Disqualified Hong Kong lawmakers launch appeal bid to regain Legco seats
Leung Kwok-hung and Lau Siu-lai say High Court judge erred in thinking they had declined to take their oaths
Two deposed pro-democracy lawmakers argued that a High Court judge got it wrong when he ordered they be booted from the Legislative Council chamber, as they filed appeals on Monday in a bid to reclaim their seats.
“Long Hair” Leung Kwok-hung and Lau Siu-lai said it was an error to think they had declined to take their oaths, which Leung swore whilst holding the pro-democracy symbol of a yellow umbrella, and Lau punctuated with deliberately long pauses.
Their applications came soon after the Court of Final Appeal upheld two lower courts’ decisions on a separate but similar unseating of two pro-independence lawmakers. The judges found that Sixtus Baggio Leung Chung-hang and Yau Wai-ching had wilfully and manifestly declined to take their oaths.
Leung Kwok-hung and Lau announced their plans to appeal last Friday. The city’s pan-democratic camp promised to raise HK$4.48 million to cover Lau’s costs. Leung was granted government legal aid for his appeal.
Speaking outside the High Court on Monday, Leung urged the Court of Appeal judges to uphold justice.
“Now is the time for the judicial sector to stand up for Hongkongers,” he said.
Lau said Hongkongers must stay united, as “the autocratic government had suppressed” lawmakers by launching legal battles to disqualify them.
Leung and Lau, originally elected in New Territories East and Kowloon West respectively, were booted from Legco in July along with Edward Yiu Chung-yim and Nathan Law Kwun-chung, who both decided not to appeal.
Law is now in prison, for his part in an illegal assembly in 2014.
The Court of First Instance disqualified six lawmakers, after the previous administration – led by then chief executive Leung Chun-ying – challenged the oaths they gave while swearing-in last October.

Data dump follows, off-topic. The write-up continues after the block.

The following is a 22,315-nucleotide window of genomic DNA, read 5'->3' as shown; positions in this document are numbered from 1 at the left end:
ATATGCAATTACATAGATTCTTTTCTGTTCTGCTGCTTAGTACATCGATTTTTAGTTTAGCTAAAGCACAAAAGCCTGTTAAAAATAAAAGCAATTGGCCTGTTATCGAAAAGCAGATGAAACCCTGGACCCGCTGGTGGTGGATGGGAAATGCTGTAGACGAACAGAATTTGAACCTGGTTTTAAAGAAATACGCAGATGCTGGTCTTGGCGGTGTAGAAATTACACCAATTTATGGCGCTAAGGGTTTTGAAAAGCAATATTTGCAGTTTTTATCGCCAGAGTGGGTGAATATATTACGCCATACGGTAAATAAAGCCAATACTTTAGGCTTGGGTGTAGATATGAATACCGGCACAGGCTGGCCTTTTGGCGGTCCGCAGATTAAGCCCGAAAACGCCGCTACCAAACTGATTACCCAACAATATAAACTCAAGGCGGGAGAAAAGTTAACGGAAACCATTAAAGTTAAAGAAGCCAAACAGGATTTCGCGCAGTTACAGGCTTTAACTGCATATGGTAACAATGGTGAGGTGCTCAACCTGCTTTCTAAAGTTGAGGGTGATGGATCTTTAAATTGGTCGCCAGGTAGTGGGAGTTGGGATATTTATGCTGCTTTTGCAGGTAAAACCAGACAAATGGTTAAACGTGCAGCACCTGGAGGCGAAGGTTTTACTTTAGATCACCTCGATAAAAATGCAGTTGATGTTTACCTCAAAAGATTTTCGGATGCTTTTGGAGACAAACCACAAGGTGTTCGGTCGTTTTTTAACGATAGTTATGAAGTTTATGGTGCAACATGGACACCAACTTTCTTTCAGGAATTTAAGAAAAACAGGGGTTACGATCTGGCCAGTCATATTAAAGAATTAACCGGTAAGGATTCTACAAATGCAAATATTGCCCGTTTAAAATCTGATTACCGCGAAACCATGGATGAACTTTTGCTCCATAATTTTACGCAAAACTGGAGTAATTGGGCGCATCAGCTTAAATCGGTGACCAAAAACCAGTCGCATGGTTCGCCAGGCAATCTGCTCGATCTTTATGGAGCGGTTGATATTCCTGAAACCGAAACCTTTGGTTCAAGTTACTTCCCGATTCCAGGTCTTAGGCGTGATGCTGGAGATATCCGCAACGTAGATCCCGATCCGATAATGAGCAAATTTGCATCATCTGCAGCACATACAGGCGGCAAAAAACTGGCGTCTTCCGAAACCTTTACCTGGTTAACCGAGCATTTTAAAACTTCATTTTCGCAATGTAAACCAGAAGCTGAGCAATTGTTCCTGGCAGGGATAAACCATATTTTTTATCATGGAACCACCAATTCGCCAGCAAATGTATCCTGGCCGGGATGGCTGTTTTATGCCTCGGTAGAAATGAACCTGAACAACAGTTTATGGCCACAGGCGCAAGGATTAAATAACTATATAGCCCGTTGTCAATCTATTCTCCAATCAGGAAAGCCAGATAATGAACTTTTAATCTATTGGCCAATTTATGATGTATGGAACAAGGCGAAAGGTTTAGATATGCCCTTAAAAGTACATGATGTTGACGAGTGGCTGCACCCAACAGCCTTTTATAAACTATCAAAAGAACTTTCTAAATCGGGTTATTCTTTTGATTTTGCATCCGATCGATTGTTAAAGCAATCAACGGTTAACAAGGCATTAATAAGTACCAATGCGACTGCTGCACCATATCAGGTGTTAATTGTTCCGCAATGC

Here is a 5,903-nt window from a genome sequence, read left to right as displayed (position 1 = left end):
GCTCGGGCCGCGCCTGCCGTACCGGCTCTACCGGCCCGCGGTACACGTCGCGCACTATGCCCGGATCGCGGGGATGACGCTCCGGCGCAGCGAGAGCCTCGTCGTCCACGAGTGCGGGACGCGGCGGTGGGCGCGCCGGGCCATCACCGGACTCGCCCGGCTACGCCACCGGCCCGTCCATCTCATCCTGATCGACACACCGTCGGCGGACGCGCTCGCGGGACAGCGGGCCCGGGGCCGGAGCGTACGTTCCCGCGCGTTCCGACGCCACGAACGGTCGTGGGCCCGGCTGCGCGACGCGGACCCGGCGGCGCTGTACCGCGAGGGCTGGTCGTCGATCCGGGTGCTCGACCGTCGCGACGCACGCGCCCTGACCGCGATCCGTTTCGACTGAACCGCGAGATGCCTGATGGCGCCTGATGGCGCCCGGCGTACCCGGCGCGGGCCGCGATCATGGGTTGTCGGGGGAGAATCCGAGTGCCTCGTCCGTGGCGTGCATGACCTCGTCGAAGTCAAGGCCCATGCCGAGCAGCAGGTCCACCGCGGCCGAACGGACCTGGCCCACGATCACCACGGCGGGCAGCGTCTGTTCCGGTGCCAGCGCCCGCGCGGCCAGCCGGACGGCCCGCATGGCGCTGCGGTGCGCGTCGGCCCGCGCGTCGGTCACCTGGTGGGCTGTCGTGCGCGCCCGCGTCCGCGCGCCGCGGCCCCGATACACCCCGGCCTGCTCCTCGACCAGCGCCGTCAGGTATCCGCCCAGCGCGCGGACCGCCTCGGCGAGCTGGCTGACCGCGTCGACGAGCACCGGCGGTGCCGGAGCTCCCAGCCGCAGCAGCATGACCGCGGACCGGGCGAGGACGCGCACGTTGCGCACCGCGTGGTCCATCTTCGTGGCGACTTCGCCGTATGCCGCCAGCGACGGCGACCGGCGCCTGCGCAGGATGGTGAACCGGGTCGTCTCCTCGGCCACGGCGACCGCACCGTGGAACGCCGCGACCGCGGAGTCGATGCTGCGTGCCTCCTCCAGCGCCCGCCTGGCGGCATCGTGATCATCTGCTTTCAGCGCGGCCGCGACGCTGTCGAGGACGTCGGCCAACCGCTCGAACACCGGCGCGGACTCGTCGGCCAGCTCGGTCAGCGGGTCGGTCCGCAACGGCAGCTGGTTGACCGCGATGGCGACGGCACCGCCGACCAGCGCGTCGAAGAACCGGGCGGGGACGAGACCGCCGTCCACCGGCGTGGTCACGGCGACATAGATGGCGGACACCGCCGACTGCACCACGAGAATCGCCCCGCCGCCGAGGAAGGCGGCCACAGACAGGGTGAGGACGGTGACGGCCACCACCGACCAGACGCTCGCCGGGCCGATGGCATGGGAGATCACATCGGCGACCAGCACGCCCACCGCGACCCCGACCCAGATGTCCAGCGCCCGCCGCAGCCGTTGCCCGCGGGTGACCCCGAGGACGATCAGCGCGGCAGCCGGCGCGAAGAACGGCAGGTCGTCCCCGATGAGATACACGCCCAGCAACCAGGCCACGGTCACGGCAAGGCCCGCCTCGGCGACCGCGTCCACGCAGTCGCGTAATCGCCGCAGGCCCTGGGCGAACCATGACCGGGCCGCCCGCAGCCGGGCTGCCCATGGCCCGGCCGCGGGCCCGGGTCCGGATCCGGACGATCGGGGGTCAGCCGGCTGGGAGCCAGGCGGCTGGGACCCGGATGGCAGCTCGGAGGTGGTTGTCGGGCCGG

During the oath-taking ceremony, Baggio Leung and Yau, also elected in New Territories East and Kowloon West respectively, pledged allegiance to a “Hong Kong nation”, while several others chanted slogans before or after their oath.
Those antics prompted Beijing’s National People’s Congress Standing Committee (NPCSC) to issue an interpretation of the Basic Law, the city’s mini-constitution, making “insincere” oath-taking punishable by instant disqualification.
Mr Justice Thomas Au Hing-cheung had previously remarked that Lau had not met the requirement of believing what she was saying. The court heard the university lecturer spent eight minutes delivering her oath, pausing five to seven seconds between every word; and later said in a Facebook post that she did so to “manifest the falsehood of the oath”.
The judge also found that Leung Kwok-hung had been insufficiently solemn and had not complied with the oath’s exact form and content.
He was told that Leung wore a black T-shirt with the words “civil disobedience” printed on it. Leung also held up a yellow umbrella – a symbol of 2014’s pro-democracy Occupy protests – with the words “end one party rule” written on it. He chanted slogans to ask Leung Chun-ying to step down and demand democracy, and also paused frequently between words and phrases.
Lau argued in her notice of appeal that the judge had made a series of mistakes in disqualifying her, such as erring “in law … in determining what constitutes to ‘decline’ or ‘neglect’” in oath-taking under the Oaths and Declarations Ordinance.
In Leung’s submission, his lawyer argued that “the judge erred in law in holding that the [NPCSC’s] interpretation was relevant and applicable to the oath-taking ceremony”.
On Friday, Leung admitted that their appeal bid was in part intended to help pan-democrats win all six seats vacated by disqualified lawmakers.
If all six are contested in by-elections at the same time, including the two each from New Territories East and Kowloon West, then the bloc will almost certainly lose a seat in both of those spots, because of the proportional voting system.
With Lau and Leung Kwok-hung appealing, the government will be expected to hold by-elections to fill the other four, which are all in different constituencies, first, with the other two filled later.